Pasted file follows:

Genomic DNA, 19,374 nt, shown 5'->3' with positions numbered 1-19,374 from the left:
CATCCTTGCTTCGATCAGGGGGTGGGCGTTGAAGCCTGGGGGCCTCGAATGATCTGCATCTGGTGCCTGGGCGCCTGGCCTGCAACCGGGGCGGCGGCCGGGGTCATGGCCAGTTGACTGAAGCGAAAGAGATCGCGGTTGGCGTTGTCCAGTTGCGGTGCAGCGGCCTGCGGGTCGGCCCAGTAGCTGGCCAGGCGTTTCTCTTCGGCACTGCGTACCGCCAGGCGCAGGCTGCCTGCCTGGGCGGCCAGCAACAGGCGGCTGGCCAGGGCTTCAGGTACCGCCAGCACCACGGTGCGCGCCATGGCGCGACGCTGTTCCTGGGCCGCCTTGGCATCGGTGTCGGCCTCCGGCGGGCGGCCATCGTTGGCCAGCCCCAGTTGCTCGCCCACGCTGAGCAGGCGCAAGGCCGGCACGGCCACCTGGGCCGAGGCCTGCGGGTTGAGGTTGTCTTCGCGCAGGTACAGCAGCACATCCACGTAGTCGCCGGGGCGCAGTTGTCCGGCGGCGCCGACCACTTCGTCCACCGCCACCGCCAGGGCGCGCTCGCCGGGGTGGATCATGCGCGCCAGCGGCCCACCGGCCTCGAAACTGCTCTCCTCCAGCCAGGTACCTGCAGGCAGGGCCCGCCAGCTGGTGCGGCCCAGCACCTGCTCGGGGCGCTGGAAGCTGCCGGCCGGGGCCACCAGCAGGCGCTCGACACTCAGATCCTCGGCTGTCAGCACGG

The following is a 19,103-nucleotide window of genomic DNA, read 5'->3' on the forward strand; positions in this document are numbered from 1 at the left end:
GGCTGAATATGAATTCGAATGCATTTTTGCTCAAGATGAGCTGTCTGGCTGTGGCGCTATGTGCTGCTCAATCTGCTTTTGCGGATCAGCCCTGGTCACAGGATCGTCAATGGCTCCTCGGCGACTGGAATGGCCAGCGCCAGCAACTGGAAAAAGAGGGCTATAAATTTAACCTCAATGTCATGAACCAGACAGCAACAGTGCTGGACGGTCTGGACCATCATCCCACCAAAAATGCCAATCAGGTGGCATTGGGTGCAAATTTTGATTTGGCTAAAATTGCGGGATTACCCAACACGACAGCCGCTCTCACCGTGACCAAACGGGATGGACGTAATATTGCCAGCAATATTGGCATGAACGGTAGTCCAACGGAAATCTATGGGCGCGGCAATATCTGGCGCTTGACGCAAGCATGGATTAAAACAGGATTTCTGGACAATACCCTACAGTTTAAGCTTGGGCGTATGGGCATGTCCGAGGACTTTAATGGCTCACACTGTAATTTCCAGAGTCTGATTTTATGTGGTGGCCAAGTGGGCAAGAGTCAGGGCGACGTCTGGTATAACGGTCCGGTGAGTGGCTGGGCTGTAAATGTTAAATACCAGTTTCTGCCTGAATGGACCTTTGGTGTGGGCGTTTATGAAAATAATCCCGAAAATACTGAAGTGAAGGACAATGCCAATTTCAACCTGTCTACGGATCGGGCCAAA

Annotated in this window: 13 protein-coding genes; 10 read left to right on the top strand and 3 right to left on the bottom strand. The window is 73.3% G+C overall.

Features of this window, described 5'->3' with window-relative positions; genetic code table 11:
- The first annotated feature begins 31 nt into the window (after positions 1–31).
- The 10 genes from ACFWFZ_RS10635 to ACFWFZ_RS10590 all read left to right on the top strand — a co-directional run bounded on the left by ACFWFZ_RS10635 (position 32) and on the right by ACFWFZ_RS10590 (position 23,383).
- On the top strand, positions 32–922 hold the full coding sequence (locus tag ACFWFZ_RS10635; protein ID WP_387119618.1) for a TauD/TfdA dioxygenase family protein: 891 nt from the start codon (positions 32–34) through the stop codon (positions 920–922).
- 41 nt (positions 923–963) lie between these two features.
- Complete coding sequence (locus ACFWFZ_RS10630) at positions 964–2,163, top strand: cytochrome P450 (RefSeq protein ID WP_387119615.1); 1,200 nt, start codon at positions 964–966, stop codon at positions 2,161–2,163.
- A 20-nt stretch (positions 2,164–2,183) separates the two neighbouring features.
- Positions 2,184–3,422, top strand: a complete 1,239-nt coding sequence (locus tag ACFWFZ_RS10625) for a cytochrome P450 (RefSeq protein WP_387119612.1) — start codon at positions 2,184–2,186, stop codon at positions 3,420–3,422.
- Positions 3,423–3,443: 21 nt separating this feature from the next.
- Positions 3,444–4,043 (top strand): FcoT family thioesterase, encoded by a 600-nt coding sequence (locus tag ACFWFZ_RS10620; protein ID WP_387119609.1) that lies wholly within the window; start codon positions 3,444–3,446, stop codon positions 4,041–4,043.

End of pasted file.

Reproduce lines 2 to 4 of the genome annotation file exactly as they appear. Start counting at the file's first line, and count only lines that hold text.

CATCCTTGCTTCGATCAGGGGGTGGGCGTTGAAGCCTGGGGGCCTCGAATGATCTGCATCTGGTGCCTGGGCGCCTGGCCTGCAACCGGGGCGGCGGCCGGGGTCATGGCCAGTTGACTGAAGCGAAAGAGATCGCGGTTGGCGTTGTCCAGTTGCGGTGCAGCGGCCTGCGGGTCGGCCCAGTAGCTGGCCAGGCGTTTCTCTTCGGCACTGCGTACCGCCAGGCGCAGGCTGCCTGCCTGGGCGGCCAGCAACAGGCGGCTGGCCAGGGCTTCAGGTACCGCCAGCACCACGGTGCGCGCCATGGCGCGACGCTGTTCCTGGGCCGCCTTGGCATCGGTGTCGGCCTCCGGCGGGCGGCCATCGTTGGCCAGCCCCAGTTGCTCGCCCACGCTGAGCAGGCGCAAGGCCGGCACGGCCACCTGGGCCGAGGCCTGCGGGTTGAGGTTGTCTTCGCGCAGGTACAGCAGCACATCCACGTAGTCGCCGGGGCGCAGTTGTCCGGCGGCGCCGACCACTTCGTCCACCGCCACCGCCAGGGCGCGCTCGCCGGGGTGGATCATGCGCGCCAGCGGCCCACCGGCCTCGAAACTGCTCTCCTCCAGCCAGGTACCTGCAGGCAGGGCCCGCCAGCTGGTGCGGCCCAGCACCTGCTCGGGGCGCTGGAAGCTGCCGGCCGGGGCCACCAGCAGGCGCTCGACACTCAGATCCTCGGCTGTCAGCACGG

The following is a 19,103-nucleotide window of genomic DNA, read 5'->3' on the forward strand; positions in this document are numbered from 1 at the left end:
GGCTGAATATGAATTCGAATGCATTTTTGCTCAAGATGAGCTGTCTGGCTGTGGCGCTATGTGCTGCTCAATCTGCTTTTGCGGATCAGCCCTGGTCACAGGATCGTCAATGGCTCCTCGGCGACTGGAATGGCCAGCGCCAGCAACTGGAAAAAGAGGGCTATAAATTTAACCTCAATGTCATGAACCAGACAGCAACAGTGCTGGACGGTCTGGACCATCATCCCACCAAAAATGCCAATCAGGTGGCATTGGGTGCAAATTTTGATTTGGCTAAAATTGCGGGATTACCCAACACGACAGCCGCTCTCACCGTGACCAAACGGGATGGACGTAATATTGCCAGCAATATTGGCATGAACGGTAGTCCAACGGAAATCTATGGGCGCGGCAATATCTGGCGCTTGACGCAAGCATGGATTAAAACAGGATTTCTGGACAATACCCTACAGTTTAAGCTTGGGCGTATGGGCATGTCCGAGGACTTTAATGGCTCACACTGTAATTTCCAGAGTCTGATTTTATGTGGTGGCCAAGTGGGCAAGAGTCAGGGCGACGTCTGGTATAACGGTCCGGTGAGTGGCTGGGCTGTAAATGTTAAATACCAGTTTCTGCCTGAATGGACCTTTGGTGTGGGCGTTTATGAAAATAATCCCGAAAATACTGAAGTGAAGGACAATGCCAATTTCAACCTGTCTACGGATCGGGCCAAA